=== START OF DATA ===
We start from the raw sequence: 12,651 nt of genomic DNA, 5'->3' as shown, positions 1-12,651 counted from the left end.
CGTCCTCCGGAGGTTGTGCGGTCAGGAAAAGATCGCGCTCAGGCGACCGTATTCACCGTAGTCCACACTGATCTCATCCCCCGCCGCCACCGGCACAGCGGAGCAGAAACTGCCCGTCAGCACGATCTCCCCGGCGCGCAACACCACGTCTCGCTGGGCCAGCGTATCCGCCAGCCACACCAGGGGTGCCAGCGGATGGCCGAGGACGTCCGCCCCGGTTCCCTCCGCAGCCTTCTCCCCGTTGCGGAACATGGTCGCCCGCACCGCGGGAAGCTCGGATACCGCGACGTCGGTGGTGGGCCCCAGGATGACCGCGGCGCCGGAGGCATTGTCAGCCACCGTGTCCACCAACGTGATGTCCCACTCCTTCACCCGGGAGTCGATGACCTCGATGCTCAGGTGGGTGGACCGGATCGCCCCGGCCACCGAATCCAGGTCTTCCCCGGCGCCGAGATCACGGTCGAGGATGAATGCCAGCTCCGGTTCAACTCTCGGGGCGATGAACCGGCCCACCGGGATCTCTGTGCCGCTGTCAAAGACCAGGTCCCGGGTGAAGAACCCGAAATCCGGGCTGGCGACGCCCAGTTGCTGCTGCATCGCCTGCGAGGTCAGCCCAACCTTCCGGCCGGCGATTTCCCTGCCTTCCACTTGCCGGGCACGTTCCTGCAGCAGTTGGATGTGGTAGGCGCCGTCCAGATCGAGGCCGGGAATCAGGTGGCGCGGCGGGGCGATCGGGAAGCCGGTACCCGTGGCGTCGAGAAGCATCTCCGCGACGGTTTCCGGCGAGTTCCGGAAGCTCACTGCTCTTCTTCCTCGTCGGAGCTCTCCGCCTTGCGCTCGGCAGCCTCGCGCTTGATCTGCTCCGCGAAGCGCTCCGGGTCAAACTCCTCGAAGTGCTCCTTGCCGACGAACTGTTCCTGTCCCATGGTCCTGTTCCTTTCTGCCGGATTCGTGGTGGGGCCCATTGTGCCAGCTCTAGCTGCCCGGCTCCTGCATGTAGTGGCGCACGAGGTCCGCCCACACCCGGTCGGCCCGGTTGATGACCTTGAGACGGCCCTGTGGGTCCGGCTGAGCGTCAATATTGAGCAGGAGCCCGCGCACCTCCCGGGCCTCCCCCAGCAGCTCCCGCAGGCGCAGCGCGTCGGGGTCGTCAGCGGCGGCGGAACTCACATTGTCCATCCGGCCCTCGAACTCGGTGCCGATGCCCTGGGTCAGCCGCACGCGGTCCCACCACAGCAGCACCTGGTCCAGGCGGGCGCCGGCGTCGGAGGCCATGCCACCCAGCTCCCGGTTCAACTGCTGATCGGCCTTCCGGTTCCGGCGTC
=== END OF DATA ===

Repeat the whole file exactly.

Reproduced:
We start from the raw sequence: 12,651 nt of genomic DNA, 5'->3' as shown, positions 1-12,651 counted from the left end.
CGTCCTCCGGAGGTTGTGCGGTCAGGAAAAGATCGCGCTCAGGCGACCGTATTCACCGTAGTCCACACTGATCTCATCCCCCGCCGCCACCGGCACAGCGGAGCAGAAACTGCCCGTCAGCACGATCTCCCCGGCGCGCAACACCACGTCTCGCTGGGCCAGCGTATCCGCCAGCCACACCAGGGGTGCCAGCGGATGGCCGAGGACGTCCGCCCCGGTTCCCTCCGCAGCCTTCTCCCCGTTGCGGAACATGGTCGCCCGCACCGCGGGAAGCTCGGATACCGCGACGTCGGTGGTGGGCCCCAGGATGACCGCGGCGCCGGAGGCATTGTCAGCCACCGTGTCCACCAACGTGATGTCCCACTCCTTCACCCGGGAGTCGATGACCTCGATGCTCAGGTGGGTGGACCGGATCGCCCCGGCCACCGAATCCAGGTCTTCCCCGGCGCCGAGATCACGGTCGAGGATGAATGCCAGCTCCGGTTCAACTCTCGGGGCGATGAACCGGCCCACCGGGATCTCTGTGCCGCTGTCAAAGACCAGGTCCCGGGTGAAGAACCCGAAATCCGGGCTGGCGACGCCCAGTTGCTGCTGCATCGCCTGCGAGGTCAGCCCAACCTTCCGGCCGGCGATTTCCCTGCCTTCCACTTGCCGGGCACGTTCCTGCAGCAGTTGGATGTGGTAGGCGCCGTCCAGATCGAGGCCGGGAATCAGGTGGCGCGGCGGGGCGATCGGGAAGCCGGTACCCGTGGCGTCGAGAAGCATCTCCGCGACGGTTTCCGGCGAGTTCCGGAAGCTCACTGCTCTTCTTCCTCGTCGGAGCTCTCCGCCTTGCGCTCGGCAGCCTCGCGCTTGATCTGCTCCGCGAAGCGCTCCGGGTCAAACTCCTCGAAGTGCTCCTTGCCGACGAACTGTTCCTGTCCCATGGTCCTGTTCCTTTCTGCCGGATTCGTGGTGGGGCCCATTGTGCCAGCTCTAGCTGCCCGGCTCCTGCATGTAGTGGCGCACGAGGTCCGCCCACACCCGGTCGGCCCGGTTGATGACCTTGAGACGGCCCTGTGGGTCCGGCTGAGCGTCAATATTGAGCAGGAGCCCGCGCACCTCCCGGGCCTCCCCCAGCAGCTCCCGCAGGCGCAGCGCGTCGGGGTCGTCAGCGGCGGCGGAACTCACATTGTCCATCCGGCCCTCGAACTCGGTGCCGATGCCCTGGGTCAGCCGCACGCGGTCCCACCACAGCAGCACCTGGTCCAGGCGGGCGCCGGCGTCGGAGGCCATGCCACCCAGCTCCCGGTTCAACTGCTGATCGGCCTTCCGGTTCCGGCGTC